Gardening without fertilizer

Discussion in 'The Green Patch' started by pcc, Jul 26, 2010.


  1. pcc

    pcc Monkey+

    Anyone tried gardening without any type of fertilizer?? I figure in a survival situation commercial fertilizer will run out just like everything else. I tried it this year and the results were amazing.

    I could have cheated and used cow or horse manure, chicken litter or compost, I have a couple of horses that generate a lot of poop, my neighbor across the street raises feeders and there's a chicken house complex about 10 miles away, but I wanted to how different vegetables would grow without any help.

    The section of yard I selected has been nothing but grass for the horses so it has been fertilized in the past, I also did not go out of my way to remove any existing horse manure.

    I planted eighteen 20' rows. Some items were for food some were things the kids wanted to plant and some were just test. I've kept everything watered since there's plenty of water around me for irrigating.

    Here's what I planted and how it's doing so far

    • watermelons; growing well & producing melons but the melons aren't growing very fast
    • pumpkins; same as melons
    • cantaloupe; same as melons
    • red onions; all but a few died
    • white onions; growing but very slowly
    • bell peppers; nothing came up replanted in potatoes that are doing ok
    • okra; growing and producing more than we could ever hope to eat
    • broccoli; no go 1st planting 2nd planting growing slowly
    • pole beans; growing and producing well
    • radishes; good gosh those things grew like weeds, I couldn't give them all away
    • mustard; growing and producing well
    • lettuce; growing well but heads not setting
    • carrots; no go 1st planting, 2nd planting only had a few come up
    • corn, 4 rows; good stand, stalks didn't get too tall and produced small ears not as good a result as I was hoping for. At this rate of production you'd have to plant a ton of it to get enough for food and storage.
    • various tomatoes; all growing and producing great.

    I'm thinking for my fall garden I'll try some with compost and see what difference that makes.
     
  2. kckndrgn

    kckndrgn Moderator Moderator Founding Member

    I don't see how using manure or compost is "cheating". It's recycling at the simplest level.

    That being said, i don't use "commercial" fertilizer or weed killer in the garden. This year I used horse manure that was well "composted". It looked like black dirt, that being said, i've had more weeds this year than in years past - thanks to the manure. The plus side is my pepper plants (bell, jalapeno, banana) are all waist high and are putting out more than I can use. So, I'm actually "canning" the jalapeno & banana peppers, the bell peppers are getting cut up and either frozen or dehydrated.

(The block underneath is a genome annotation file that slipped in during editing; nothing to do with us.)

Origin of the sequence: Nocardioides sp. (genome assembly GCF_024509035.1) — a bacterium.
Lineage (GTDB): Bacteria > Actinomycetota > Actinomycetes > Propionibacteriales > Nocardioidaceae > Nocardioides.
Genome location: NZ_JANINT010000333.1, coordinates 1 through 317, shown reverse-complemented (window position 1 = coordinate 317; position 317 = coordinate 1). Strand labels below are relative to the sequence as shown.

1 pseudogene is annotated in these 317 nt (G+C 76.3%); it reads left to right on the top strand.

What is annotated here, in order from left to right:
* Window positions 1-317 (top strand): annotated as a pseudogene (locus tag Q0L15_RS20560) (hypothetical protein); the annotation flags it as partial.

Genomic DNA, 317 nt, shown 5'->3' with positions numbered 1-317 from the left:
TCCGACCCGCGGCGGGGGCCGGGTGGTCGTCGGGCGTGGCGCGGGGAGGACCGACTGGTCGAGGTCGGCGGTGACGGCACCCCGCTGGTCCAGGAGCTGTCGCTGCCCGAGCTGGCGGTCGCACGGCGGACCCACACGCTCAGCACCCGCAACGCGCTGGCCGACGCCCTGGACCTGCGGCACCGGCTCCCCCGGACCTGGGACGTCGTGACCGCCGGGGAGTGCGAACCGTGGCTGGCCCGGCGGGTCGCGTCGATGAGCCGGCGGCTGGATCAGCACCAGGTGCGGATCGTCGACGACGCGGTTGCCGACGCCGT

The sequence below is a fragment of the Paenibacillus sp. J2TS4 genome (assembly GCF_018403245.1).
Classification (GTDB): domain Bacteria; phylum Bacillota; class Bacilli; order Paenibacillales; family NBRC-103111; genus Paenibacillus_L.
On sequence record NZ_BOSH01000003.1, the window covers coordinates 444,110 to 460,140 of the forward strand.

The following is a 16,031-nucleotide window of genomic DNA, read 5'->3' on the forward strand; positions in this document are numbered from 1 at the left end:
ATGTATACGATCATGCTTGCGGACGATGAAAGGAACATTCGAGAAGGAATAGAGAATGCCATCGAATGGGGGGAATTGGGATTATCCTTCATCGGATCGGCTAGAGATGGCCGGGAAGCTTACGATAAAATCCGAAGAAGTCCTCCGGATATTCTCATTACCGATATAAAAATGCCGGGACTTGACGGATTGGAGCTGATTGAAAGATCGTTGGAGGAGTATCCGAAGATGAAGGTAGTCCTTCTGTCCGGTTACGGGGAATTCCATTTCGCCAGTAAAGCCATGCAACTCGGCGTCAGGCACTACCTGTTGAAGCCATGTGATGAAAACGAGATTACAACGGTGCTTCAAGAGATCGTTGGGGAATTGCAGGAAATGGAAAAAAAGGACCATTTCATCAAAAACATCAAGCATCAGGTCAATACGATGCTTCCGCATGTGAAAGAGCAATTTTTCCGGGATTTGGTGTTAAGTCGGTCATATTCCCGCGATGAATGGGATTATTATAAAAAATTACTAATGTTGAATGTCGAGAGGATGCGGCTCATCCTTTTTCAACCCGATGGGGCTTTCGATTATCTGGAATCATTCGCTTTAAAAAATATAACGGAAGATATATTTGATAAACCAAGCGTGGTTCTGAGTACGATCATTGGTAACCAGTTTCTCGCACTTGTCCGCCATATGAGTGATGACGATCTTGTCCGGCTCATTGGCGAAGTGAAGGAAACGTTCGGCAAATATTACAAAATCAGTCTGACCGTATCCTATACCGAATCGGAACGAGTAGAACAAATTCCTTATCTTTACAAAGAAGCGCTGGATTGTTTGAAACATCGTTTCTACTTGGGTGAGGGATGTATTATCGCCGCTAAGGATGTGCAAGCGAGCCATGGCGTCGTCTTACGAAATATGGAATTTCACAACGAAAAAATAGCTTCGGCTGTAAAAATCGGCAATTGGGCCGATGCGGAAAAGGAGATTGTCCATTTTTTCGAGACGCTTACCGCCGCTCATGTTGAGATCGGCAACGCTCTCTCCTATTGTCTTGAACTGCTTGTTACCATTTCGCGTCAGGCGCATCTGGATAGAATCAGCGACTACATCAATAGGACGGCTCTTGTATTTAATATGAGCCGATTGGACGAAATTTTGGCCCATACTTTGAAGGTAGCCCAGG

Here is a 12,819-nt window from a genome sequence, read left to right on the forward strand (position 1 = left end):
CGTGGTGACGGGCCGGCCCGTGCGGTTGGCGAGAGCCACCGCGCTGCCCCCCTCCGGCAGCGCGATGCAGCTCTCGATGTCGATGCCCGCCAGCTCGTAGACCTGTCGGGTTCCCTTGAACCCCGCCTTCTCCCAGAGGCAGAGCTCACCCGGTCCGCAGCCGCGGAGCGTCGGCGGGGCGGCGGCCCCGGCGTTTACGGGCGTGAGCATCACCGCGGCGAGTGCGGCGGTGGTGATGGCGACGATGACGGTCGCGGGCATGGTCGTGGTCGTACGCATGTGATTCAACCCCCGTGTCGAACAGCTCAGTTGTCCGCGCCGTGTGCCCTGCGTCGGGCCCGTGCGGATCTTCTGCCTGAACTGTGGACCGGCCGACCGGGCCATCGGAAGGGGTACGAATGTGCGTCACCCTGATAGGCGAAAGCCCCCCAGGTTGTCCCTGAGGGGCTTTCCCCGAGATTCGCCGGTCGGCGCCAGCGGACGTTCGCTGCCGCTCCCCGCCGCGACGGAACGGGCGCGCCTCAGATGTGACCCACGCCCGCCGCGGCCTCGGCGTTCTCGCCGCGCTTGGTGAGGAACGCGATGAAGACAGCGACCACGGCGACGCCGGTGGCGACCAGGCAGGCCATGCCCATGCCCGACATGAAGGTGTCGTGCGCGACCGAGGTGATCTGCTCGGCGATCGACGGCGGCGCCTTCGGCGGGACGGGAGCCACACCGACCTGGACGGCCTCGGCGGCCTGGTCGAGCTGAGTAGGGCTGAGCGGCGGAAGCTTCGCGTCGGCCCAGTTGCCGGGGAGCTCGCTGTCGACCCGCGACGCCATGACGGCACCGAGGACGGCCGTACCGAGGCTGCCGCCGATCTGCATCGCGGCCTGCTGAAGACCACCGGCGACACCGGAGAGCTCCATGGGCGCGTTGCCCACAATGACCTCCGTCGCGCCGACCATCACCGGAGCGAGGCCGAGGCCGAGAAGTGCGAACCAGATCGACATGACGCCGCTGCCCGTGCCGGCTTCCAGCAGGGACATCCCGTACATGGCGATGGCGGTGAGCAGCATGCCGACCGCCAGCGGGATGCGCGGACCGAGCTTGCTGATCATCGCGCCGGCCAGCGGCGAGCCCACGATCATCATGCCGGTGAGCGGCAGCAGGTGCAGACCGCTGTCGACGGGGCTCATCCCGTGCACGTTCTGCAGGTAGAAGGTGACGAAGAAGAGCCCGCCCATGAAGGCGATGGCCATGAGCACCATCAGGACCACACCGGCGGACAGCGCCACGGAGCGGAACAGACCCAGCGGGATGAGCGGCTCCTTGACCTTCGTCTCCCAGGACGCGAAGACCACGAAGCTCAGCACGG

You may or may not see a difference with the compost. Have you had your soil tested? You should, that might explain why some of your crops didn't do as well. Skip the "DIY" test kits, find a county office or private company that will do the testing. Made a world of difference for me. Tested 3 areas of my garden, found that each was slightly different in the analysis, and allowed me to plant specific crops in certain areas so I could get better results (and my garden is MUCH smaller than yours).

    Don't forget crop rotation, that will help out as well.
     
  3. pcc

    pcc Monkey+

    I guess I wasn't completely clear with the purpose of my experiment. I wanted to see what would grow if I had to pick up and move somewhere with no resources besides a hoe and seeds.

    So for the purpose of my experiment using manure would be cheating, so would using extension agents (good luck finding one of them in a survival situation) or testing equipment (not even on my list of stuff to take if we have to leave) Although I have had multiple locations tested on my property.

    I'll keep running my experiment to find out what will grow without additional soil amendments to help determine what type of seeds will produce in my area. Those will be the seeds I stock up on just in case.
     
  4. SLugomist

    SLugomist Monkey++

    Good experiment pcc.
     
  5. fortunateson

    fortunateson I hate Illinois Nazis!

    Would have been interesting to have the soil tested first - then to see what grows.